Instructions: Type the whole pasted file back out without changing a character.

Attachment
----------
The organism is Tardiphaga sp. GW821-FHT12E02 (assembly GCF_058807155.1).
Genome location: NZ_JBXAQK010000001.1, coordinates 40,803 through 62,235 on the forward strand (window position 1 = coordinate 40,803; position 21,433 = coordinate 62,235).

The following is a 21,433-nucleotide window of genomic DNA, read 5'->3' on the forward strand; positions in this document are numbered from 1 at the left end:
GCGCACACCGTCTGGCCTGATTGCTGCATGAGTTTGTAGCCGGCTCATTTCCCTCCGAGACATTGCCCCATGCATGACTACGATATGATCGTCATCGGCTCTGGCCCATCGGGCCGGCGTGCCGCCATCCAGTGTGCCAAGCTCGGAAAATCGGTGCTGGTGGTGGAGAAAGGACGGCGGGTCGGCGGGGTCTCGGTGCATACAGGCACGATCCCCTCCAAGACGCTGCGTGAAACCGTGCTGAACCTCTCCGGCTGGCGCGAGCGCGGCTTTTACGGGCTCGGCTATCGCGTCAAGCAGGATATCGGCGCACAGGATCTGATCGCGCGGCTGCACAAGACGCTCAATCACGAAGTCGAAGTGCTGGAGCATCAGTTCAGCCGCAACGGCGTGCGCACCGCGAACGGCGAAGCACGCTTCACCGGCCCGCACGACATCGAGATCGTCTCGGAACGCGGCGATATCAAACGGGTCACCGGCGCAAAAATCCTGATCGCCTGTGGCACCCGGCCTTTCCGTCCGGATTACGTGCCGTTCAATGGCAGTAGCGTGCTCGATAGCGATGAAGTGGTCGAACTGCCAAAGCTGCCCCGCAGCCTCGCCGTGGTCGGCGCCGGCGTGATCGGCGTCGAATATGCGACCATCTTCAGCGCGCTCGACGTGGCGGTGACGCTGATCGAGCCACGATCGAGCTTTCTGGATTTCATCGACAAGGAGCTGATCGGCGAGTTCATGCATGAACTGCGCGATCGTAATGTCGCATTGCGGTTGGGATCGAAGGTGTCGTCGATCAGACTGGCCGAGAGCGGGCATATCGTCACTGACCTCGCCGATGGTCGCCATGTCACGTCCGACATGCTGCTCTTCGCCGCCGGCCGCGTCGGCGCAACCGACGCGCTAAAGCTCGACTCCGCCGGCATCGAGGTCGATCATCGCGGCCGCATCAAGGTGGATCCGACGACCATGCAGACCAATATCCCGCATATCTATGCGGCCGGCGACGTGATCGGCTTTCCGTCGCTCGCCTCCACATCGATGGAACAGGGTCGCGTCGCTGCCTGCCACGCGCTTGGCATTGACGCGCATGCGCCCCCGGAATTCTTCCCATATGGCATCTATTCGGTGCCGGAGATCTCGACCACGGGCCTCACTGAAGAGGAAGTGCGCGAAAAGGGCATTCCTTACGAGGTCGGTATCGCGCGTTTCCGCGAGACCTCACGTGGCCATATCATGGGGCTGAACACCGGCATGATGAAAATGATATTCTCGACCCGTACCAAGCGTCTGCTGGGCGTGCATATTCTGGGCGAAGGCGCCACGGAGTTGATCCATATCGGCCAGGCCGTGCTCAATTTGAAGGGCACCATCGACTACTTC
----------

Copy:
The organism is Tardiphaga sp. GW821-FHT12E02 (assembly GCF_058807155.1).
Genome location: NZ_JBXAQK010000001.1, coordinates 40,803 through 62,235 on the forward strand (window position 1 = coordinate 40,803; position 21,433 = coordinate 62,235).

The following is a 21,433-nucleotide window of genomic DNA, read 5'->3' on the forward strand; positions in this document are numbered from 1 at the left end:
GCGCACACCGTCTGGCCTGATTGCTGCATGAGTTTGTAGCCGGCTCATTTCCCTCCGAGACATTGCCCCATGCATGACTACGATATGATCGTCATCGGCTCTGGCCCATCGGGCCGGCGTGCCGCCATCCAGTGTGCCAAGCTCGGAAAATCGGTGCTGGTGGTGGAGAAAGGACGGCGGGTCGGCGGGGTCTCGGTGCATACAGGCACGATCCCCTCCAAGACGCTGCGTGAAACCGTGCTGAACCTCTCCGGCTGGCGCGAGCGCGGCTTTTACGGGCTCGGCTATCGCGTCAAGCAGGATATCGGCGCACAGGATCTGATCGCGCGGCTGCACAAGACGCTCAATCACGAAGTCGAAGTGCTGGAGCATCAGTTCAGCCGCAACGGCGTGCGCACCGCGAACGGCGAAGCACGCTTCACCGGCCCGCACGACATCGAGATCGTCTCGGAACGCGGCGATATCAAACGGGTCACCGGCGCAAAAATCCTGATCGCCTGTGGCACCCGGCCTTTCCGTCCGGATTACGTGCCGTTCAATGGCAGTAGCGTGCTCGATAGCGATGAAGTGGTCGAACTGCCAAAGCTGCCCCGCAGCCTCGCCGTGGTCGGCGCCGGCGTGATCGGCGTCGAATATGCGACCATCTTCAGCGCGCTCGACGTGGCGGTGACGCTGATCGAGCCACGATCGAGCTTTCTGGATTTCATCGACAAGGAGCTGATCGGCGAGTTCATGCATGAACTGCGCGATCGTAATGTCGCATTGCGGTTGGGATCGAAGGTGTCGTCGATCAGACTGGCCGAGAGCGGGCATATCGTCACTGACCTCGCCGATGGTCGCCATGTCACGTCCGACATGCTGCTCTTCGCCGCCGGCCGCGTCGGCGCAACCGACGCGCTAAAGCTCGACTCCGCCGGCATCGAGGTCGATCATCGCGGCCGCATCAAGGTGGATCCGACGACCATGCAGACCAATATCCCGCATATCTATGCGGCCGGCGACGTGATCGGCTTTCCGTCGCTCGCCTCCACATCGATGGAACAGGGTCGCGTCGCTGCCTGCCACGCGCTTGGCATTGACGCGCATGCGCCCCCGGAATTCTTCCCATATGGCATCTATTCGGTGCCGGAGATCTCGACCACGGGCCTCACTGAAGAGGAAGTGCGCGAAAAGGGCATTCCTTACGAGGTCGGTATCGCGCGTTTCCGCGAGACCTCACGTGGCCATATCATGGGGCTGAACACCGGCATGATGAAAATGATATTCTCGACCCGTACCAAGCGTCTGCTGGGCGTGCATATTCTGGGCGAAGGCGCCACGGAGTTGATCCATATCGGCCAGGCCGTGCTCAATTTGAAGGGCACCATCGACTACTTC